As well as being Australia’s frontline instrument of defence at sea in our region and around the world, the Royal Australian Navy (RAN) bears a heavy burden of tradition inherited from the Royal Navy (RN). My father, who spent his working life serving first in the RN then later the RAN, would find it hard to understand how things have changed in the modern navy. But he would be proud of the way old traditions have been maintained.
This struck me recently during the three day visit to Makassar of HMAS Success, the RAN’s chief oil tanker and supply ship. HMAS Success was at the end of a four month deployment as part of operation Indo-Pacific Endeavour 2019, an annual exercise that the Australian Defence Force (ADF) conducts with friendly regional nations. Makassar was the ship’s last port of call before returning to Sydney where she will be decommissioned. After 33 years of service she is the RAN’s oldest vessel and so known as the “First Lady of the Fleet”.
Tradition was on full display when we attended a post-ifthar reception aboard the RAN’s First Lady, hosted by Captain Darren Grogan and his crew. Towards the end of the reception the ships guard put on a “ceremonial sunset” for the guests. Stirring military music blared over the hum of generators and the noise of cranes and other machinery working around the port. A guard of a dozen sailors in crisp tropical whites marched out of the ship’s hanger carrying rifles and circled around the helicopter landing-deck, coming to a halt in front of the RAN white ensign aloft the aft-flag pole. Spotlighted in the darkness, a young officer with a very long sword barked orders to the guard who presented arms, aimed for the sky then discharged a round of blanks. The audience flinched as the volley of gunshots echoed around the deck.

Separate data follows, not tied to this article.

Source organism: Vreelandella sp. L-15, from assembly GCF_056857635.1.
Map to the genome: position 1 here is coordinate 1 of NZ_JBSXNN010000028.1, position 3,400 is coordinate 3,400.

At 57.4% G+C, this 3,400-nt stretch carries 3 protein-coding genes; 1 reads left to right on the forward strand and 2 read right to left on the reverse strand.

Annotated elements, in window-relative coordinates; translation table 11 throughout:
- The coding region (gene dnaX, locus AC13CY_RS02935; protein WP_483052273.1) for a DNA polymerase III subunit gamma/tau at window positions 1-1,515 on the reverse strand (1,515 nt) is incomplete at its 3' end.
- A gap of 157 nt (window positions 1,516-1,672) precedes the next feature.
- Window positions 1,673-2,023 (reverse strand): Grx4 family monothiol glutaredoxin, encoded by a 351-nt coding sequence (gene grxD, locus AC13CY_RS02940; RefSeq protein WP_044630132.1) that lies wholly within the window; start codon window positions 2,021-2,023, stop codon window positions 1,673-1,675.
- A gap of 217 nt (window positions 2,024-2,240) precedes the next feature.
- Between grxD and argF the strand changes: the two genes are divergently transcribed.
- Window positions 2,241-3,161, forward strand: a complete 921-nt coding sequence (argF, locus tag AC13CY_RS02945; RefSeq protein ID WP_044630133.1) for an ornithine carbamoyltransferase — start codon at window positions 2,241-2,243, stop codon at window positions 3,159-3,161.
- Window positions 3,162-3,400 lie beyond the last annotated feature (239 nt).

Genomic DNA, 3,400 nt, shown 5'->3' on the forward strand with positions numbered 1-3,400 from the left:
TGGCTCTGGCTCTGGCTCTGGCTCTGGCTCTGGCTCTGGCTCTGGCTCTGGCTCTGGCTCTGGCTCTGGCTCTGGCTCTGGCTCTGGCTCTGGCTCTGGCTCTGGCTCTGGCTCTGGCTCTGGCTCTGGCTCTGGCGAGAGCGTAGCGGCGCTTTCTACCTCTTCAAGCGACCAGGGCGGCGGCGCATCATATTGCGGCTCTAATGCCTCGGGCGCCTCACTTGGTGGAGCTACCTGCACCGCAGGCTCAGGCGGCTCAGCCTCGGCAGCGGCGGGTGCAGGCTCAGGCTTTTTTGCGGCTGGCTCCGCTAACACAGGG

In the days of sail, ships on goodwill visits to foreign ports would discharge all their guns to seaward on arrival to indicate that their guns were empty and their visit peaceful. Another tradition.
The music then changed to bugle calls as the flag was slowly lowered and folded respectfully. The “Song of Australia” and the national anthems of Indonesia and Australia were played. The young officer barked a few more orders and the guard marched smartly off the rear deck.
The 150 or so guests included the Acting Mayor of Makassar, Dr Iqbal Suhaeb; the local navy base commander First Admiral Dwi Sulaksono; representatives from the South Sulawesi air force and army commands; the governor’s office; police and local emergency services; Australian alumni; local business leaders; and a sprinkling of Australians resident in Makassar. Also aboard the HMAS Success was the IPE19 Joint Task Force Commander Air Commodore Richard Owen; Head of the ADF Section from the Embassy Brigadier Justin Roocke; and the Australian Defence Force Imam, Chaplain Essa. Chaplain Essa had earlier lead prayers at the Makassar Port mosque following the breaking of the fast at around 5.59pm.
I was impressed at the ethnic and gender diversity of the crew of HMAS Success. The young officer leading the guard at the ceremonial sunset was a Lebanese Australian. Around half of the guard were female sailors. At the reception one of the waiting staff was a young women whom I had seen earlier in the day dressed in fatigues and a flak jacket, holding a rather large rifle as she stood guard at the head of the gangway and entrance to the ship.